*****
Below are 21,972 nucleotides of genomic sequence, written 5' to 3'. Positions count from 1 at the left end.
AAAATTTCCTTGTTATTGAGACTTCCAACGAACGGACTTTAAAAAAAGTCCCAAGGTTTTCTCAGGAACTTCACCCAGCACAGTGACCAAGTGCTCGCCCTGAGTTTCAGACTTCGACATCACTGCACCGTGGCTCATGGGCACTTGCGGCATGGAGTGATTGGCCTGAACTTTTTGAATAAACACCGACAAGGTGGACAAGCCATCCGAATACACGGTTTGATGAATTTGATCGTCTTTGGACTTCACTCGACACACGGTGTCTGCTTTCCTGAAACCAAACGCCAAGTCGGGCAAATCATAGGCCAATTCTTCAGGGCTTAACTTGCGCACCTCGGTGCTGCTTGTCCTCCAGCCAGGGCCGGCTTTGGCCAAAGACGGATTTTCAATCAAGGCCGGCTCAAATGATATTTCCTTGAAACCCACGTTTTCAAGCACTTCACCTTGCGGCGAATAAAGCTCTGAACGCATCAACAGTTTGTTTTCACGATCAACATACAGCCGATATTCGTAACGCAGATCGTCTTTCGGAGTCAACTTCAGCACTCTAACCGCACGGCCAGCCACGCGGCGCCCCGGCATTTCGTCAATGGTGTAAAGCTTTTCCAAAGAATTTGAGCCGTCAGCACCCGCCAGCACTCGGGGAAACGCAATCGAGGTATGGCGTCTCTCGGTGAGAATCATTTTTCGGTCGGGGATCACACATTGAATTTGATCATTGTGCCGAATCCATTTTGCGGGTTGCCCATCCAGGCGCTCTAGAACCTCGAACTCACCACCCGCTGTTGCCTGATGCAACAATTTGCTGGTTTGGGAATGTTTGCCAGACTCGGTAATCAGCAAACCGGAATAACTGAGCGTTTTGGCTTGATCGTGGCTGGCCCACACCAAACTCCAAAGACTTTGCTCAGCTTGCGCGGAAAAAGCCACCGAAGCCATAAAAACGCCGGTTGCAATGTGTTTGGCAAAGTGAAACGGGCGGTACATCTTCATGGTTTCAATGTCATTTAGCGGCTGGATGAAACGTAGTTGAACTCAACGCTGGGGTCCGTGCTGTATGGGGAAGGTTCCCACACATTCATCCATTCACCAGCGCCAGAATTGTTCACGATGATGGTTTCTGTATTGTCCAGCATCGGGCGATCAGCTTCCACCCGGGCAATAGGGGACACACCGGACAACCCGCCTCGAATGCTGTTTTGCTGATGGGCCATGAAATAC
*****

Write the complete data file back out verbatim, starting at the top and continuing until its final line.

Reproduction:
Below are 21,972 nucleotides of genomic sequence, written 5' to 3'. Positions count from 1 at the left end.
AAAATTTCCTTGTTATTGAGACTTCCAACGAACGGACTTTAAAAAAAGTCCCAAGGTTTTCTCAGGAACTTCACCCAGCACAGTGACCAAGTGCTCGCCCTGAGTTTCAGACTTCGACATCACTGCACCGTGGCTCATGGGCACTTGCGGCATGGAGTGATTGGCCTGAACTTTTTGAATAAACACCGACAAGGTGGACAAGCCATCCGAATACACGGTTTGATGAATTTGATCGTCTTTGGACTTCACTCGACACACGGTGTCTGCTTTCCTGAAACCAAACGCCAAGTCGGGCAAATCATAGGCCAATTCTTCAGGGCTTAACTTGCGCACCTCGGTGCTGCTTGTCCTCCAGCCAGGGCCGGCTTTGGCCAAAGACGGATTTTCAATCAAGGCCGGCTCAAATGATATTTCCTTGAAACCCACGTTTTCAAGCACTTCACCTTGCGGCGAATAAAGCTCTGAACGCATCAACAGTTTGTTTTCACGATCAACATACAGCCGATATTCGTAACGCAGATCGTCTTTCGGAGTCAACTTCAGCACTCTAACCGCACGGCCAGCCACGCGGCGCCCCGGCATTTCGTCAATGGTGTAAAGCTTTTCCAAAGAATTTGAGCCGTCAGCACCCGCCAGCACTCGGGGAAACGCAATCGAGGTATGGCGTCTCTCGGTGAGAATCATTTTTCGGTCGGGGATCACACATTGAATTTGATCATTGTGCCGAATCCATTTTGCGGGTTGCCCATCCAGGCGCTCTAGAACCTCGAACTCACCACCCGCTGTTGCCTGATGCAACAATTTGCTGGTTTGGGAATGTTTGCCAGACTCGGTAATCAGCAAACCGGAATAACTGAGCGTTTTGGCTTGATCGTGGCTGGCCCACACCAAACTCCAAAGACTTTGCTCAGCTTGCGCGGAAAAAGCCACCGAAGCCATAAAAACGCCGGTTGCAATGTGTTTGGCAAAGTGAAACGGGCGGTACATCTTCATGGTTTCAATGTCATTTAGCGGCTGGATGAAACGTAGTTGAACTCAACGCTGGGGTCCGTGCTGTATGGGGAAGGTTCCCACACATTCATCCATTCACCAGCGCCAGAATTGTTCACGATGATGGTTTCTGTATTGTCCAGCATCGGGCGATCAGCTTCCACCCGGGCAATAGGGGACACACCGGACAACCCGCCTCGAATGCTGTTTTGCTGATGGGCCATGAAATAC